Everett police ask council to renew 9 drug enforcement areas

SODAs are a legal tool that prohibits people arrested for drug crimes from entering certain areas.

Police: After short chase in Marysville, man dies by suicide

Officers responded to a domestic violence call. The suspect reportedly shot himself at the end of a chase.

Alain Warchilde racks an e-bike available for Saturday's parking lot sale at Sharing Wheels in Everett on June 16, 2021.  (Kevin Clark / The Herald)
Need new-to-you bike? It’s time for a sale at Sharing Wheels

The Everett nonprofit kept fixing and donating bicycles in spite of pandemic closure and challenges.

The final version of the 737 MAX, the MAX 10, takes off from Renton Airport in Renton, WA on its first flight Friday, June 18, 2021. The plane will fly over Eastern Washington and then land at Boeing Field  (Ellen M. Banner/The Seattle Times via AP, Pool)
Boeing’s newest version of the 737 Max makes first flight

The Max 10 took off near Seattle for an expected two-hour trip.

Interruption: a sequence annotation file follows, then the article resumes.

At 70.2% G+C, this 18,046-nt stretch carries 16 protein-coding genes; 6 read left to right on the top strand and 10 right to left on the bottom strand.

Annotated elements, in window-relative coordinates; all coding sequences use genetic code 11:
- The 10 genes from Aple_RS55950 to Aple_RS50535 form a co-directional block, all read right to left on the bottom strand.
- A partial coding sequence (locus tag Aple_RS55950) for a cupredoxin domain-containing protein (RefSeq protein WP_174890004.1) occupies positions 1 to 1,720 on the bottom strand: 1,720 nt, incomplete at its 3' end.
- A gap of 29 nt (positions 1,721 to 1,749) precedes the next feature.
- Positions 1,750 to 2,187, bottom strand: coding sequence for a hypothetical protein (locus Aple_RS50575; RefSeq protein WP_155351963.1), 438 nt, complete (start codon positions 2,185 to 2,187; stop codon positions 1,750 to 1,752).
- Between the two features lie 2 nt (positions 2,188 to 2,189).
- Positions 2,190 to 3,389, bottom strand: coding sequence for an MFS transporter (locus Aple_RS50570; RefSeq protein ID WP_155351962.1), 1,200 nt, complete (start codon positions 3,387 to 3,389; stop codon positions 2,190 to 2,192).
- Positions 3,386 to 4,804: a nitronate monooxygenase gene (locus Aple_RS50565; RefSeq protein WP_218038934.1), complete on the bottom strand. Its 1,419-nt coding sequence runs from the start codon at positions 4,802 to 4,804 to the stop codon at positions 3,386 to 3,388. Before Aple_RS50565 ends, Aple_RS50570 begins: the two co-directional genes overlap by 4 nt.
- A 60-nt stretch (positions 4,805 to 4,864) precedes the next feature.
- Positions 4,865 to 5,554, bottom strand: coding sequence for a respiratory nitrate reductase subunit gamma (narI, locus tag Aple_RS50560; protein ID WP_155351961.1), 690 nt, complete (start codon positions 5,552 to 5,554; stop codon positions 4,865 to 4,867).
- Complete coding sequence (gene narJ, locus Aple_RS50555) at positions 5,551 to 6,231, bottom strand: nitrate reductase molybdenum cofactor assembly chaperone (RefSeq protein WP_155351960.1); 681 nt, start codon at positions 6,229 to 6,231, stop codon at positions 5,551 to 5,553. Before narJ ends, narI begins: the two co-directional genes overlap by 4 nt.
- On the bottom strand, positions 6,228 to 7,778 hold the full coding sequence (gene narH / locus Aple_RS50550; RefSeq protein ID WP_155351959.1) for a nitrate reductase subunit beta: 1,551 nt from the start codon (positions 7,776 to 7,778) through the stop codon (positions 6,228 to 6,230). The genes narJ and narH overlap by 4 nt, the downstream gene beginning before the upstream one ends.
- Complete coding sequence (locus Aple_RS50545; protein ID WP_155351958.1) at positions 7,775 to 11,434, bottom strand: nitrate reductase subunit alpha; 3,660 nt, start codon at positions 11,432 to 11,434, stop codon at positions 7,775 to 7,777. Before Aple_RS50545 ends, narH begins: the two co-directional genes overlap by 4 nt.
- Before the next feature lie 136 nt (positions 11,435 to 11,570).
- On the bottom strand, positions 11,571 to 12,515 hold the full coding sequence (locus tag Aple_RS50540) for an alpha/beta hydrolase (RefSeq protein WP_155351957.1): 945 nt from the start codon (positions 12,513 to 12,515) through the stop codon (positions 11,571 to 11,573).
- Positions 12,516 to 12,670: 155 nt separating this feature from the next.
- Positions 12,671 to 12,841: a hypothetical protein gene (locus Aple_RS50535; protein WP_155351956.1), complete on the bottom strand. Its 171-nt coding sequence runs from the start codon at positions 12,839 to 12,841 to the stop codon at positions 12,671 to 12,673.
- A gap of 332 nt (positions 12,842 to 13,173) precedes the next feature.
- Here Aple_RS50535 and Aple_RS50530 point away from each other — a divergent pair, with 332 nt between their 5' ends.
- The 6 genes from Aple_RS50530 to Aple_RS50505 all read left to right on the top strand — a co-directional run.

Jeff Thoreson does a cheer with his second grade class before the start of their kickball game on his last in-person day of school on Thursday, June 17, 2021 in Snohomish, Wa. (Olivia Vanni / The Herald)
Snohomish teacher hit the right notes in memorable career

Jeff Thoreson will retire this month after molding minds at Riverview Elementary School for 41 years.

Arlington-area man arrested in fatal machete attack

The suspect, 31, claimed self-defense. It was an argument over a wheelbarrow, a sheriff’s deputy wrote.

Pilot Dan Tarasievich lines up for a landing at  Arlington Municipal Airport after a morning of flying with friends on Saturday, April 20, 2019 in Arlington, Wash. (Andy Bronson / The Herald)
Could Snohomish County’s two largest airports be expanded?

A study explores expanding runways at Paine Field and Arlington Municipal to relieve a coming crunch.

Junelle Lewis becomes emotional while performing a dance with her children during the Justice to Jubilee Juneteenth Celebration at Skykomish River Park on Saturday, June 19, 2021 in Monroe, Wa. (Olivia Vanni / The Herald)
Justice to Jubilee: ‘Noone is free till everyone is free’

People gathered Saturday in a Monroe park to celebrate Juneteenth, a new federal holiday that commemorates the end of slavery.

Most Read